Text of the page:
Tag Archives: Newspaper/s

Press Self-Destruct: Newspaper Dinosaurs in the Digital Age

If I ever have grandchildren, I’m sure I’ll tell them about the time a newspaper did an article about me. “What’s a newspaper, granddad?” they’ll ask with genuine wonder.

Traditional or “legacy” media (a term which already appears to have consigned television, radio and newspapers to history’s dustbin) forms are struggling to survive in the 21st century. Newspapers, in particular, are seeing sales drop at an alarming rate which, in turn, reduces advertising revenue and only older, die-hard brand loyalists are happy to pay to access content on newspaper websites. It tries to roll with the times to stay afloat by hiring bloggers and sourcing stories from hackers and activists (or “hacktivists”, if you will).

The problem is that the newspaper business model of is dying and the purveyors of the new business model are not only deciding what crumbs to feed the press, they’re naming their price too.

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There is now a timescale for the demise of newspapers in most countries. It is comparable to how self-publishing challenged the dominance of printed books. Reports of the end of hardback and paperback books have been prematurely announced many times in the last decade. Then sales of ebooks dropped and the electronic takeover didn’t happen. It turns out that people like the feel and smell of a real book. Technology has an annoying habit of losing power or breaking down. Recharging is not always possible but printed books never need that just a light source to read from.

ebookvsbookThe internet had a similar affect on music too. The mp3 file appeared to have trumped vinyl records which were in a similar decline. Now vinyl sections of record stores are growing as are sales. There’s life in the old analogue dog yet.

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Could print media stage a similar comeback? It’s probably wishful thinking as news or rather the information itself is freely available from endless sources. If newspapers charge for content, people can get it somewhere else for free. Citizen journalists don’t have the resources of a major newspaper or that Pulitzer cachet, but they do have that most precious modern commodity in abundance – time. Printed newspapers report yesterday’s news, by which stage a newer story has broken online. Yes, the papers can update their websites but the loyalty is to the information and whoever breaks it first now and not the brand. Even if a newspaper gets a scoop, it can be repackaged by news aggregrator sites and the reader may not even know who originally broke it. In the frenzy to get likes and shares and the kudos of being first with news, the basic courtesy of a hat tip to the originator of a story also appears to be endangered.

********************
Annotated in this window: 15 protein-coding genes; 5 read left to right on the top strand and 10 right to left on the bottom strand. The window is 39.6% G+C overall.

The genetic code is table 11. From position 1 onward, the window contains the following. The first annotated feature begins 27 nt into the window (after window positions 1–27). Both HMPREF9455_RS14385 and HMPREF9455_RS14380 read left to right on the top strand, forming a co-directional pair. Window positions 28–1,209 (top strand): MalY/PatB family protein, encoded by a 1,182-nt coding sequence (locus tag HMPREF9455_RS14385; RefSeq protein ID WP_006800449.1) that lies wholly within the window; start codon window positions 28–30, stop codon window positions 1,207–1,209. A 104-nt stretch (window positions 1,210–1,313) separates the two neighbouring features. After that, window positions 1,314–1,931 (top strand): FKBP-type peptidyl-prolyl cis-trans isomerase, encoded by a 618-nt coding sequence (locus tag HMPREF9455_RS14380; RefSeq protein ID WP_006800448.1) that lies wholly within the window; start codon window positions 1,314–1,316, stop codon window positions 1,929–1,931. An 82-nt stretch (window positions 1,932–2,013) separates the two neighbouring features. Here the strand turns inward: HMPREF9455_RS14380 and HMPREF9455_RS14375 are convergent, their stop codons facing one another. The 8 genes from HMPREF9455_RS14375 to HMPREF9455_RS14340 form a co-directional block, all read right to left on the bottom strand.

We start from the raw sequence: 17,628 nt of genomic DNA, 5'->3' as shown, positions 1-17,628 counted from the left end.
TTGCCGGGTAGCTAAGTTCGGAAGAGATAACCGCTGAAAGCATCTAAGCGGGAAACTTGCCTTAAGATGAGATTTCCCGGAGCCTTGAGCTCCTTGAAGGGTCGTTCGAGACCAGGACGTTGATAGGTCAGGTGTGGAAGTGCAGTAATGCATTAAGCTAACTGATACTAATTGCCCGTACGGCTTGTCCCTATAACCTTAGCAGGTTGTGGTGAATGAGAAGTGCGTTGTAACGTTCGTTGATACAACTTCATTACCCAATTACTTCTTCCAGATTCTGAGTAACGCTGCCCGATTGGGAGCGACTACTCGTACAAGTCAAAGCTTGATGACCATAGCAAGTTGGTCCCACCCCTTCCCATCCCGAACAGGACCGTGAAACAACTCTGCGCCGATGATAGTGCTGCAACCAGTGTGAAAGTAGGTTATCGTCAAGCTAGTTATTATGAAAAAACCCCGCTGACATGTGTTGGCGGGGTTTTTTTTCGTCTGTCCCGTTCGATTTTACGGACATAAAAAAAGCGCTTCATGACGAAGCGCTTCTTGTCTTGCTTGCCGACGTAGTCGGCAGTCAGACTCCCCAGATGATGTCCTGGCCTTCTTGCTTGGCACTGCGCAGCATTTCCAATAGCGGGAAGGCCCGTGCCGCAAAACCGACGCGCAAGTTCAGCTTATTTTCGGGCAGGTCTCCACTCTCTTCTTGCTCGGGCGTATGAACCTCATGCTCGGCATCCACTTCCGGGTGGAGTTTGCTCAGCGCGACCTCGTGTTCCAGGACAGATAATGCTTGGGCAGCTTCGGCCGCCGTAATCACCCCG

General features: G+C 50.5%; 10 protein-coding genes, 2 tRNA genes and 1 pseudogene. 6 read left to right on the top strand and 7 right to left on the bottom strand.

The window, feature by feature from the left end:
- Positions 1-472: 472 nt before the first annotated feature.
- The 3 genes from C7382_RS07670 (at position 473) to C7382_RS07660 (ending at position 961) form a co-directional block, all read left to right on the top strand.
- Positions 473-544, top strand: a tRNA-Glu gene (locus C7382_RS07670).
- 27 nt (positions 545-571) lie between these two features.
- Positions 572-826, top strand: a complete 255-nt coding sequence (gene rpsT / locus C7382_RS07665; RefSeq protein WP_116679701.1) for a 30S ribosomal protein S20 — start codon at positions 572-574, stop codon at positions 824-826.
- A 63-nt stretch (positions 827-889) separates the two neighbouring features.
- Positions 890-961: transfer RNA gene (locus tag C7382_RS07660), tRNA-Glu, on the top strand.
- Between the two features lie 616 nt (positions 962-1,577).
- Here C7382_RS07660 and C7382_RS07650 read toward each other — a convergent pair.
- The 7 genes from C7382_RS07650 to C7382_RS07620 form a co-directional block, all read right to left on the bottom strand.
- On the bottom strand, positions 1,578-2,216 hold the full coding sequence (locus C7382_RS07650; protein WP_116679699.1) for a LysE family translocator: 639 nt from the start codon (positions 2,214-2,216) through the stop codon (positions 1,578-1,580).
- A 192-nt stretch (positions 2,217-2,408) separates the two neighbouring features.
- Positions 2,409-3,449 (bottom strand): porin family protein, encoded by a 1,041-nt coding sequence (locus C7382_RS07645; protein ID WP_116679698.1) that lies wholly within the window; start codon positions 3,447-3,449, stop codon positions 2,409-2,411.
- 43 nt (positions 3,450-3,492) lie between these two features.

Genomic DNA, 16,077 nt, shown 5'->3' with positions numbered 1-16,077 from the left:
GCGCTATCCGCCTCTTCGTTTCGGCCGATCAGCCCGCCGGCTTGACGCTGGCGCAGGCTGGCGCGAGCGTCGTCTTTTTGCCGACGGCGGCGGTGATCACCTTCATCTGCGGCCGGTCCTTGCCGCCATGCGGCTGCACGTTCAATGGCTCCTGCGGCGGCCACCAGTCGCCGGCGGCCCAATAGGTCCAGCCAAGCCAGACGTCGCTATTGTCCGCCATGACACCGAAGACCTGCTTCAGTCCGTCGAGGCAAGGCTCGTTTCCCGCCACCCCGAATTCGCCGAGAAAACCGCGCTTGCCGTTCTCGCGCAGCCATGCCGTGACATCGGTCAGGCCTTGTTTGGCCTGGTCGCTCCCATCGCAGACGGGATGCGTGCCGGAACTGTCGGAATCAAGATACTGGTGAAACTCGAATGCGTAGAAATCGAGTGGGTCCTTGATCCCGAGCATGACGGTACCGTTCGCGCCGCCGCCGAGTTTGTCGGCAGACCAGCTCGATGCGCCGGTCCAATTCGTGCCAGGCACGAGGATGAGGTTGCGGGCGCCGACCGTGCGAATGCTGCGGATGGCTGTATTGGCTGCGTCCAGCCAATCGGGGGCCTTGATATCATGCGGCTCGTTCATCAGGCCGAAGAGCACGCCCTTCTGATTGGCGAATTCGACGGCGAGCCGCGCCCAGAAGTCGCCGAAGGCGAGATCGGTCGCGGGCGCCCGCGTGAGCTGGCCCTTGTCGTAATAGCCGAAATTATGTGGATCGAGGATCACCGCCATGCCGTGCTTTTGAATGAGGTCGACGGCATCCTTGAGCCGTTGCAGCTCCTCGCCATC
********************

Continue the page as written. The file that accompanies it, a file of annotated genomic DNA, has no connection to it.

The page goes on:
So it appears the newspaper is terminal decline. It was a remarkable phenomenon while it lasted but, sadly, it seems to be going or have already gone the way of the Dodo.

© Stewart Stafford, 2017. All rights reserved.

 

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Film Review: Spotlight

This review is spoiler-free.

Spotlight is the story of how journalists at the Spotlight newspaper in Boston exposed child abuse in the Catholic Church at the turn of the century. It desperately wants to be All The President’s Men, but just isn’t good enough. Ben Bradley Jr. is a character in this film. His father, Ben Bradley, was editor of The Washington Post when they broke the story of the Watergate break-in that ultimately brought Richard Nixon’s presidency to an ignominious end. Spotlight also tries to get into the nuts and bolts of what a day in the life of a newspaper is actually like. From all the staff meetings and editorial decisions that have to be taken to the subsequent journalistic legwork on the street, it’s structurally identical to All The President’s Men. (This movie is set in 2001 and it is strange how none of the information the journalists need is gleaned from the internet. It all comes from books, paper files or knocking on doors. There’s another deliberate attempt to ape President’s Men. Spotting something on a computer screen is nowhere near as dramatic as a shock face-to-face revelation with actors.)